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© Ute Reckhorn

© Ute Reckhorn

Laura Kicey, Planning The Details

  • 5 min read


"They really transform the way I envision subjects and I think that helps me grow creatively." - Laura Kicey

Can you give us little history of Redhed Photo | Graphic?

Well, my graphic design major in college required that I take at least one photography class and one black and white film studio class which turned into three years of shooting mostly nudes and portraits. I was smitten with the dark room but had no interest in shooting color (now I do nothing but). After college, I didn't have access to a dark room and didn't touch a camera for years. I got a 3MP Olympus point & shoot in 2002 and I would take it on walks from time to time. One my my design clients introduced me to Flickr the year they launched and I joined. My obsession with photography was reborn and I loved the community. Over the years, countless opportunities presented themselves by way of people who found my work on flickr. I upgraded my equipment and I decided to pursue photography both as a fine artist and commercially. While I continue to do work as a graphic designer, photography is my true love and I look to work on projects that allow me travel to fascinating places and express myself creatively. I've been very fortunate to have worked with great clients like Urban Outfitters, Terrain at Styers, Pantone, Philly Weekly, and the AIA, amongst others.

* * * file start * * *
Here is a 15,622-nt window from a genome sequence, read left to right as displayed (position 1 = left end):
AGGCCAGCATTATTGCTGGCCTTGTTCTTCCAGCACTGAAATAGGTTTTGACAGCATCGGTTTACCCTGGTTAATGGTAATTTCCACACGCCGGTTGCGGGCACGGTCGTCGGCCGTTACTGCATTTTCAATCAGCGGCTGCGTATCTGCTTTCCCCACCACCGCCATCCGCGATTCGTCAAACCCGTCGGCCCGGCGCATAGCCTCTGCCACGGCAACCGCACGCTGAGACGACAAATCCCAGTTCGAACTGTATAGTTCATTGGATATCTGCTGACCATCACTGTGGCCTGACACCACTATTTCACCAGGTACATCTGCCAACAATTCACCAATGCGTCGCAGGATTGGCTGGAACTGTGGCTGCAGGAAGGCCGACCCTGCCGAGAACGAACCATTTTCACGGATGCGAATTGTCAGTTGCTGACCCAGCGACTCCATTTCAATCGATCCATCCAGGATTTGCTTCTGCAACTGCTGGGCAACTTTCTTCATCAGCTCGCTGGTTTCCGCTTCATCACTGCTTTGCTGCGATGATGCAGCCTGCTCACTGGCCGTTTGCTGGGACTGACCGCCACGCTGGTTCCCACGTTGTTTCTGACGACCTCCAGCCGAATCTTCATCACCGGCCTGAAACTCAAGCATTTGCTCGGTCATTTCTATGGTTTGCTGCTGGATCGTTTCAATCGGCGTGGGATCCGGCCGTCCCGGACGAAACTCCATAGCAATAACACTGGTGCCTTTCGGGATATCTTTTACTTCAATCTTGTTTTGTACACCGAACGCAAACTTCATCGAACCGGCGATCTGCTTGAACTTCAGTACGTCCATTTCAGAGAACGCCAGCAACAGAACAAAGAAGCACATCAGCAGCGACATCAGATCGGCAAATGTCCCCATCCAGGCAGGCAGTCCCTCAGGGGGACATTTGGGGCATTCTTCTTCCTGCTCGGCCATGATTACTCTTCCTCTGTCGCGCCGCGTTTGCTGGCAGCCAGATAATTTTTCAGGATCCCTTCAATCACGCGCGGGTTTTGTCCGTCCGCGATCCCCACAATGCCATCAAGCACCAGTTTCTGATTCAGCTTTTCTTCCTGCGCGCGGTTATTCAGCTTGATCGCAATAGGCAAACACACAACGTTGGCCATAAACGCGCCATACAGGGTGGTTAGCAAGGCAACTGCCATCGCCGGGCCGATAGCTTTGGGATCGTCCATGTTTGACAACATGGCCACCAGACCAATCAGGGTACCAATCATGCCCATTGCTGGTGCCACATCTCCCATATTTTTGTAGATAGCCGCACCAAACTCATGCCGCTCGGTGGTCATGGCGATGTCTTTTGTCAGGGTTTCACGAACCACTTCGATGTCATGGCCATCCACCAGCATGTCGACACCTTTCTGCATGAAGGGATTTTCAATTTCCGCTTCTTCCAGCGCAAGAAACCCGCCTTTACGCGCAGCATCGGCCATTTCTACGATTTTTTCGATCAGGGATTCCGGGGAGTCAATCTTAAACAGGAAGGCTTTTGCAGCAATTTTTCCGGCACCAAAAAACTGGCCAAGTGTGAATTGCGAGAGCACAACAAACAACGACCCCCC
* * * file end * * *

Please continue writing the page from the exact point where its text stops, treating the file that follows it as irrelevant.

You have a beautiful range of work from landscapes to documentary to portraits. We particularly like your fashion shoots. How did you get into fashion photography and who have you done work for?

For a long time I was a bit intimidated by the fashion industry; the number of people and resources needed to produce a fashion editorial was a bit overwhelming and didn't seem accessible. One of my good friends, Sarah Beaver, introduced me to fashion by way of her love of vintage clothing and creative wardrobe styling. We worked together many times, creating small scale indie fashion stories which started off with her modeling and later we went on to work with models, along with hair and makeup stylists. I connected with other models and stylists over the years, including Stacey Appel. Collaborations with Stacey have been published in Iconography Magazine, Eliza, Boho Magazine and she styled the two most recent fashion shoots I did with my Lensbaby Sweet 35 and later the Edge 80. Sarah and I collaborated to produce the images for knitwear designer Cookie A's most recent book of 25 sock designs: Knit. Sock. Love. which was a fun, challenging project that I am really proud of. Sarah has also designed her own line of jewelry (we never sleep) and I photographed her first lookbook.

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It appears that you choose your locations very carefully to compliment the clothing the model wears. Is this how you prefer to work or do you ever use a studio?